National Geographic : 1911 Nov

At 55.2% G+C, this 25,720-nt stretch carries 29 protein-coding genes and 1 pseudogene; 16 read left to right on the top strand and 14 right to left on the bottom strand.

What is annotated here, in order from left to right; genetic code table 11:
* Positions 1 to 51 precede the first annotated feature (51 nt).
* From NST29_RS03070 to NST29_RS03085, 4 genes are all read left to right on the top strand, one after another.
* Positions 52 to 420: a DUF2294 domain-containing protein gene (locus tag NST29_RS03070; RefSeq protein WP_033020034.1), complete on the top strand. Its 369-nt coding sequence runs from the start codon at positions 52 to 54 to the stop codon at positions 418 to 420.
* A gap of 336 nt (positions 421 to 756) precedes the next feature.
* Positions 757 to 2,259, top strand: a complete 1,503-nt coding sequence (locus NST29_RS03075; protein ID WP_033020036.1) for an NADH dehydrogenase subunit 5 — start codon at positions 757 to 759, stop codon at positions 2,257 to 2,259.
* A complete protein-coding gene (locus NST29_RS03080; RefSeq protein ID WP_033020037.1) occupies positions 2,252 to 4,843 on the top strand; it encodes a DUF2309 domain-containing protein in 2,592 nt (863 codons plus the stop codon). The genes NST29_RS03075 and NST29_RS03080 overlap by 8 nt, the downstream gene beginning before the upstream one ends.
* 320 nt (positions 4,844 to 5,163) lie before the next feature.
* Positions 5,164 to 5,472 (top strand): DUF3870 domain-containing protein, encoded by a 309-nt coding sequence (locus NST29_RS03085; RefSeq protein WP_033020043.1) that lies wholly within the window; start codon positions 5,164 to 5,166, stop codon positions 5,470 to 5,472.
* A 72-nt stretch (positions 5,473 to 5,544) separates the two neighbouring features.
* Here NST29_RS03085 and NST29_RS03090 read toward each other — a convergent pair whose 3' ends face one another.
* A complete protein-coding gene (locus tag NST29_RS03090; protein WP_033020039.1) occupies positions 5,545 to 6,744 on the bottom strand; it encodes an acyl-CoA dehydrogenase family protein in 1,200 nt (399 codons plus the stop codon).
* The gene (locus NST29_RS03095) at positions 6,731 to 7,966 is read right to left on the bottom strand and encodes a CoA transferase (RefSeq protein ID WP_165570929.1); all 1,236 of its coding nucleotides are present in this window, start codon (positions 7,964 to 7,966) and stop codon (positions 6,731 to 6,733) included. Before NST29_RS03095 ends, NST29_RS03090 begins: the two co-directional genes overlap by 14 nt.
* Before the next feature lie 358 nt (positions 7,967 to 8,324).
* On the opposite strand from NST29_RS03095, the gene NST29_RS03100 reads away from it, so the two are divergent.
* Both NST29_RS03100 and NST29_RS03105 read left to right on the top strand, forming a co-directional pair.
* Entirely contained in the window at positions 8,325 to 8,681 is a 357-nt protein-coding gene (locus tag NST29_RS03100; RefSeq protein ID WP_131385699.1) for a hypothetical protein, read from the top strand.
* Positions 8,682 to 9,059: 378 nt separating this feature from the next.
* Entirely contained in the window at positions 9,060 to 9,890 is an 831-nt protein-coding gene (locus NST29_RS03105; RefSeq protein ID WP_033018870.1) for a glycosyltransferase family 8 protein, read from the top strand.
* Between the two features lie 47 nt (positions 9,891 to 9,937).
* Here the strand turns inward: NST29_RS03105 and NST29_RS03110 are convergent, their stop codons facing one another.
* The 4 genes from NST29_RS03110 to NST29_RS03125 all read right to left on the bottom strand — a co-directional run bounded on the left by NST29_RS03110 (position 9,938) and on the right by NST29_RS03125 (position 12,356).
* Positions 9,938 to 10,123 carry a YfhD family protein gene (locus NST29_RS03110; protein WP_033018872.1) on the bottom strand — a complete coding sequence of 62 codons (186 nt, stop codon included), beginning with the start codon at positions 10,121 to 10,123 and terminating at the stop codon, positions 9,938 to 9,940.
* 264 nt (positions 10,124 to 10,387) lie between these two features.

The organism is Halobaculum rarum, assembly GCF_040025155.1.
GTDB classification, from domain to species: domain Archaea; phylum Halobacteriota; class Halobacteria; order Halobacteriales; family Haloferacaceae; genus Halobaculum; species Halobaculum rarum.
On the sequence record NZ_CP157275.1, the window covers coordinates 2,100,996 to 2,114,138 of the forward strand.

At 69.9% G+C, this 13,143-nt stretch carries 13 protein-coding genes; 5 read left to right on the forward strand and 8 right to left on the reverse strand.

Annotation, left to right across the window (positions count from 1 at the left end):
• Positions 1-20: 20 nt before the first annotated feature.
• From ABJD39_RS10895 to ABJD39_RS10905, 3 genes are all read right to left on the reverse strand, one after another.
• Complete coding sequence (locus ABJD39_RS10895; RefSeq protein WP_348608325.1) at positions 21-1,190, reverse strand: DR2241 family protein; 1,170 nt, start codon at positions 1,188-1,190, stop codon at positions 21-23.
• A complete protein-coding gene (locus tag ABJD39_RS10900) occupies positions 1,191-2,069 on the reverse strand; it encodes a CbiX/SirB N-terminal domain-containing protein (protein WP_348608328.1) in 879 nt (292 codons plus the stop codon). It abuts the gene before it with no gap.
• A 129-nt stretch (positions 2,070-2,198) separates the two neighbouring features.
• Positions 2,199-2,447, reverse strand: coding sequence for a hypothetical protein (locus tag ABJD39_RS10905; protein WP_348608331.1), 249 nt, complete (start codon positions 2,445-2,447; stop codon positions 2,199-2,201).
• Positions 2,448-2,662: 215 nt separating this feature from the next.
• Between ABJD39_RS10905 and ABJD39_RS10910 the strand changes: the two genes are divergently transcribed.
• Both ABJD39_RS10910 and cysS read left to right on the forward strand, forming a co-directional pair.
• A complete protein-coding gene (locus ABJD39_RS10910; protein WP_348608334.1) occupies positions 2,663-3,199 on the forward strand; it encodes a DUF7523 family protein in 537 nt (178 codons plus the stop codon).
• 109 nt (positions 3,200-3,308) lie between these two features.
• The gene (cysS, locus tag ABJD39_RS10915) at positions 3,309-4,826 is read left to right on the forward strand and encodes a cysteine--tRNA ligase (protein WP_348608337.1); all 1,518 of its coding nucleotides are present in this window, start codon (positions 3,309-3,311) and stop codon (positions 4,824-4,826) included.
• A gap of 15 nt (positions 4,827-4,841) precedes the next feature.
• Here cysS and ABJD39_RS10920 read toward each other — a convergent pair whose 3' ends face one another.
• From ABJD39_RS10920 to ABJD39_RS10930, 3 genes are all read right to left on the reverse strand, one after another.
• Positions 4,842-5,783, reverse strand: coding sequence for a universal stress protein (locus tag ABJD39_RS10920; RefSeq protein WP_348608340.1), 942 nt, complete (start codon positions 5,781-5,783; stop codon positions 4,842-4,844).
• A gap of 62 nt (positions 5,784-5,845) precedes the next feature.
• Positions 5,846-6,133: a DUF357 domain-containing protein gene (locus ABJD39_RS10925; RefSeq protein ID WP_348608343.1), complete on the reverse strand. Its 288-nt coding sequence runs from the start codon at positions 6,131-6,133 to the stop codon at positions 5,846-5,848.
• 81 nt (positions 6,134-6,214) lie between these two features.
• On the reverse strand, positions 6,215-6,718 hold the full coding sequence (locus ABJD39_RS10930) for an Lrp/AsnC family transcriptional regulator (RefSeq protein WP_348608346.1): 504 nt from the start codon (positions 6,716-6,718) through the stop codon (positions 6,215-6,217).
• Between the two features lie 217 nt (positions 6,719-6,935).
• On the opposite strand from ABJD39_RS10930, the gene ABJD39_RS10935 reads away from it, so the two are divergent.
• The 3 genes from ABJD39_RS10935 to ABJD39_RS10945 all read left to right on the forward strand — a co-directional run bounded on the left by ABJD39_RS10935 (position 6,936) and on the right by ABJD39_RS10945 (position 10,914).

VOL. XXII, No. 11 WASHINGTON NOVEMBER, 1911 DG - H1IGHL Lii _ o GLIMPSES OF JAPAN By WILLIAM W. CHAPIN AUTHOR OF "GLIMPSES OF KOREA AND CHINA," WITH 39 PHOTOGRAPHS IN COLORS, IN THE NATIONAL GEOGRAPHIC MAGAZINE FOR NOVEMBER, 1910 W HEN we recall the scenes of our delightful days in Japan, our minds are filled with the wonderful harmony of it all. The peo ple, their dress, the flowers, the temples, the homes and gardens-in fact, every thing seemed to fit in place like the in struments of a great orchestra. The months of our sojourn resembled a delightful picnic, so much of our time was spent in the open, carried in the comfortable "rikishas," or the more dig nified "kagos" (native basket chairs), accompanied by the ingenious native lunch-baskets. The Japanese are remark able for their out-of-door life. Proba bly no people have more fete days or enter more heartily into the observance of them. In these festivals the flowers are the most important feature. It matters little what kind is in season-the flowering plum, cherry, wisteria, azalia, peony, iris, lotus, chrysanthemum, or maple where the flowers are, there are the peo ple, and the evidence of their enjoyment is unmistakable. The Emperor's cherry blossom and chrysanthemum garden parties are an nual affairs, as well as that of Count Okuma, Japan's grand old man. One of the Count's hobbies is propagating and collecting dwarf maples and chrys anthemums. His collection of the former numbers 500 and of the latter 900. This national prominence given to flowers is a powerful incentive to flori culturists to attain the best possible re sults. A visit to the Maple Club, in the sub urbs of Tokio, was one of our pleasant experiences. Here dinners are served in the highest style of the Japanese art, and if one discovers native cooking is not to his liking, he can forget his hunger for the time being in watching the "merry whirl" of the dancing girls (see page 985), accompanied by the more sedate and less attractive geishas, whose music is as devoid of tune or harmony as the so-called dance is of dancing, according to Western ideas. The grounds connected with the club house are very attractive and formed an appropriate setting for the pretty little women, who were induced to pose before the kodak by a promise of a picture for each. Later, on delivering the prints, we were informed that we had broken the record, for this was the only time they had received the reward which many, many times had been promised.